What can Optimum Retailing tell us about the Illinois and Texas sites? How do you see those differing?

Being that CosMc’s Illinois location is a pilot site, it’s hard to say exactly how the Texas locations will look. McDonald’s leadership will keep a close eye on what’s working during the trial phase and make adjustments based on successes and failures. Their purpose in choosing Texas is likely because the region is so different from Illinois; the format and menu offerings will probably be identical initially to see how Texas-based customers respond, and McDonald’s might experiment with localization further down the line when the baseline concept proves to be successful.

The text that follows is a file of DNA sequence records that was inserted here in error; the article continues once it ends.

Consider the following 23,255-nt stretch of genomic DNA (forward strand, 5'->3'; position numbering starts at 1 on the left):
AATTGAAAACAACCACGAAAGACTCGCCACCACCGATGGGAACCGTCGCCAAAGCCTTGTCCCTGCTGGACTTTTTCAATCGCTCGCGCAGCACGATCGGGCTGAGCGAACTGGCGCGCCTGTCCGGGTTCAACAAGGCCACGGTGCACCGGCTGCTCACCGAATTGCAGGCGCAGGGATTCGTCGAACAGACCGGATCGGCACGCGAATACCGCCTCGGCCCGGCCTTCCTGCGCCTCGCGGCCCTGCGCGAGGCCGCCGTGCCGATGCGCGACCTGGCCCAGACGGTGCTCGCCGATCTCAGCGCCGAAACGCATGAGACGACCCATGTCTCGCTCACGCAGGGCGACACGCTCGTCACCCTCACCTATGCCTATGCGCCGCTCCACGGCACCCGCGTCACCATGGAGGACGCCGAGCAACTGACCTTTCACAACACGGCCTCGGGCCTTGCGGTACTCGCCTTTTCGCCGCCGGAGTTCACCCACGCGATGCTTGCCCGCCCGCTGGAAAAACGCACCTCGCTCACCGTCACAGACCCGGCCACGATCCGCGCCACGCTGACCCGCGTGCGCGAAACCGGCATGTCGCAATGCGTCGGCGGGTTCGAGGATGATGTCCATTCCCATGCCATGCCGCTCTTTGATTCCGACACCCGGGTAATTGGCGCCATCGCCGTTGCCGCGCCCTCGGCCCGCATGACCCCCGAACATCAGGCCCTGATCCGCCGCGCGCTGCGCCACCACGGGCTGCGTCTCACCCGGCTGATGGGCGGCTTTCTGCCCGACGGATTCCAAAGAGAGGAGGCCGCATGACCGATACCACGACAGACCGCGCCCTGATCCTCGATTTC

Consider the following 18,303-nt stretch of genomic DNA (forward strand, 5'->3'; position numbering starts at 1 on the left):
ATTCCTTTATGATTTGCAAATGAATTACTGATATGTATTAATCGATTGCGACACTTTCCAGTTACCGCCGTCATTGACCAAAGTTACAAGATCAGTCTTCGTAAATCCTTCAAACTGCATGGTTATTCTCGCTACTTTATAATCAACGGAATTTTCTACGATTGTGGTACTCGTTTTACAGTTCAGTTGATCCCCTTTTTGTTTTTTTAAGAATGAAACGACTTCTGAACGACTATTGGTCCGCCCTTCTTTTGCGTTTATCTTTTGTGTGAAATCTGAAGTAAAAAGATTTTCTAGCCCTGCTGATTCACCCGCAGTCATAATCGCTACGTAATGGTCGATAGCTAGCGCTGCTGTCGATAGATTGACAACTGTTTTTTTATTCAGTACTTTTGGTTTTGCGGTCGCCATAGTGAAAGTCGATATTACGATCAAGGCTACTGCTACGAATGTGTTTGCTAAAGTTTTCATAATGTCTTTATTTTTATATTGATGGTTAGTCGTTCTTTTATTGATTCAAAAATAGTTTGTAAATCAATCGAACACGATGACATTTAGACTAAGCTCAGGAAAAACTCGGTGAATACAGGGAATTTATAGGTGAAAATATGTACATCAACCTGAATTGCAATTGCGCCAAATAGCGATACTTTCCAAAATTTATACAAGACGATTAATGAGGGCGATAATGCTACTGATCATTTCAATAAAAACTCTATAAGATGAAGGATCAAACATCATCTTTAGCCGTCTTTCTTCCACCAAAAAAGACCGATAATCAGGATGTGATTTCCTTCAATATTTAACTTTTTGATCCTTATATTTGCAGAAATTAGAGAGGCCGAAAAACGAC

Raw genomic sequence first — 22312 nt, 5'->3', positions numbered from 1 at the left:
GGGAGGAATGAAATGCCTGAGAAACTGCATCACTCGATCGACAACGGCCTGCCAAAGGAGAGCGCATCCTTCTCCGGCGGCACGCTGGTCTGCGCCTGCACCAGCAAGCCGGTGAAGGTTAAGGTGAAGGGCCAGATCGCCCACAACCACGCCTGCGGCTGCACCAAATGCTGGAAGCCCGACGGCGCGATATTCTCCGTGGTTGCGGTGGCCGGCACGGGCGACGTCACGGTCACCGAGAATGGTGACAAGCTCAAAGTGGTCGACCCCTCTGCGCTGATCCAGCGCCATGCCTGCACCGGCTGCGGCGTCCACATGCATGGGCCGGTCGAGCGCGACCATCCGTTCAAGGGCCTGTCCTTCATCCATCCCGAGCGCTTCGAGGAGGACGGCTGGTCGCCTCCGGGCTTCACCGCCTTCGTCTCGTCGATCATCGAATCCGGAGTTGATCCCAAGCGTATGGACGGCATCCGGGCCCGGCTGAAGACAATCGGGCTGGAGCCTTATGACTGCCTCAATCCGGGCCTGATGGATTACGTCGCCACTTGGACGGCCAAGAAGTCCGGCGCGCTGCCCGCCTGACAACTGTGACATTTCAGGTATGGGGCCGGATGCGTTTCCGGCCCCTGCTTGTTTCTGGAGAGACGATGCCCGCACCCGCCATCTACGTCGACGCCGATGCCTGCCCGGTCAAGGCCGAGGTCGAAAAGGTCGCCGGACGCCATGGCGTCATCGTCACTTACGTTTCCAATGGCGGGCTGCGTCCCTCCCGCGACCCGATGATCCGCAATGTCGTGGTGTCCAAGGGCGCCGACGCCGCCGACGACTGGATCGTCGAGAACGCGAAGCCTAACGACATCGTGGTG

The average American store is shrinking; many fast-food restaurants are smaller and leaning on digital orders, delivery, and pickup instead of sit-down, and consumers are more brand-agnostic than ever. Where will CosMc’s fit on this spectrum between inviting people into one of the most familiar brands in the world, and catering to today’s convenience- and value-oriented consumer?

McDonald’s is creating an environment that is experience-forward, convenient, and fits into the lifestyle needs of modern consumers. The concept has bold, fun elements that create memorable experiences, all while being quick and convenient to visit. We’re seeing people move away from strictly dining in at restaurants, and many brands are embracing the “phygital” experience of blending in-person interaction with digital touchpoints. McDonald’s is noting these shifts in consumer behavior and creating a separate, forward-looking brand that is meeting diners where they are.


Do you see any other market responses from McDonald’s competitors, or is it too early in the game for that?